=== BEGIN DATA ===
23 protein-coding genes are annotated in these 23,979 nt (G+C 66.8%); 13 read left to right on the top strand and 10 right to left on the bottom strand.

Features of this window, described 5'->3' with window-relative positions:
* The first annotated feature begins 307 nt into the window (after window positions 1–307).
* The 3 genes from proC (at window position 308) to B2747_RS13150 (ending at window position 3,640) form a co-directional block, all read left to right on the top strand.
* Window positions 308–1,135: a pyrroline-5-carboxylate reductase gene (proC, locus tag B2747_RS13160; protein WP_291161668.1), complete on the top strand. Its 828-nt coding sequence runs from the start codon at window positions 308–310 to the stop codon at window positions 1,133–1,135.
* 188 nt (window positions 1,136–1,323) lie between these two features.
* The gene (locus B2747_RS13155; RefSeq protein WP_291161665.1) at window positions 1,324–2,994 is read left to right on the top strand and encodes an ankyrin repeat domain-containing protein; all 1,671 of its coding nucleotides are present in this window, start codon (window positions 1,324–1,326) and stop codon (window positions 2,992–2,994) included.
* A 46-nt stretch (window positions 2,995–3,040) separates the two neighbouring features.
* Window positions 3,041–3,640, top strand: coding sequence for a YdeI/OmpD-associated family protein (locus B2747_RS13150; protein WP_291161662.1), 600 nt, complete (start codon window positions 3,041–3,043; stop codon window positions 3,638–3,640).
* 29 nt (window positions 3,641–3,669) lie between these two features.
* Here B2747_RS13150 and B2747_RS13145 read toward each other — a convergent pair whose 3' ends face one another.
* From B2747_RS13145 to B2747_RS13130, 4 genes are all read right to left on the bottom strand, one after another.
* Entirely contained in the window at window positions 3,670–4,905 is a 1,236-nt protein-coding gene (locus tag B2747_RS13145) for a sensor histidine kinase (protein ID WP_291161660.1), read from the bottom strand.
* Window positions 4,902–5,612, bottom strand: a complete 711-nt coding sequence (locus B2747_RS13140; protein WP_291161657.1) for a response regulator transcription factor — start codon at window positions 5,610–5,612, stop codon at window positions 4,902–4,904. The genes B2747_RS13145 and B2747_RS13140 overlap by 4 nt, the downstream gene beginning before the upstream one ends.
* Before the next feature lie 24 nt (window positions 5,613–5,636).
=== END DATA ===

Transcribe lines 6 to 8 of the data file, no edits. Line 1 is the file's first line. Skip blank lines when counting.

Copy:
* 188 nt (window positions 1,136–1,323) lie between these two features.
* The gene (locus B2747_RS13155; RefSeq protein WP_291161665.1) at window positions 1,324–2,994 is read left to right on the top strand and encodes an ankyrin repeat domain-containing protein; all 1,671 of its coding nucleotides are present in this window, start codon (window positions 1,324–1,326) and stop codon (window positions 2,992–2,994) included.
* A 46-nt stretch (window positions 2,995–3,040) separates the two neighbouring features.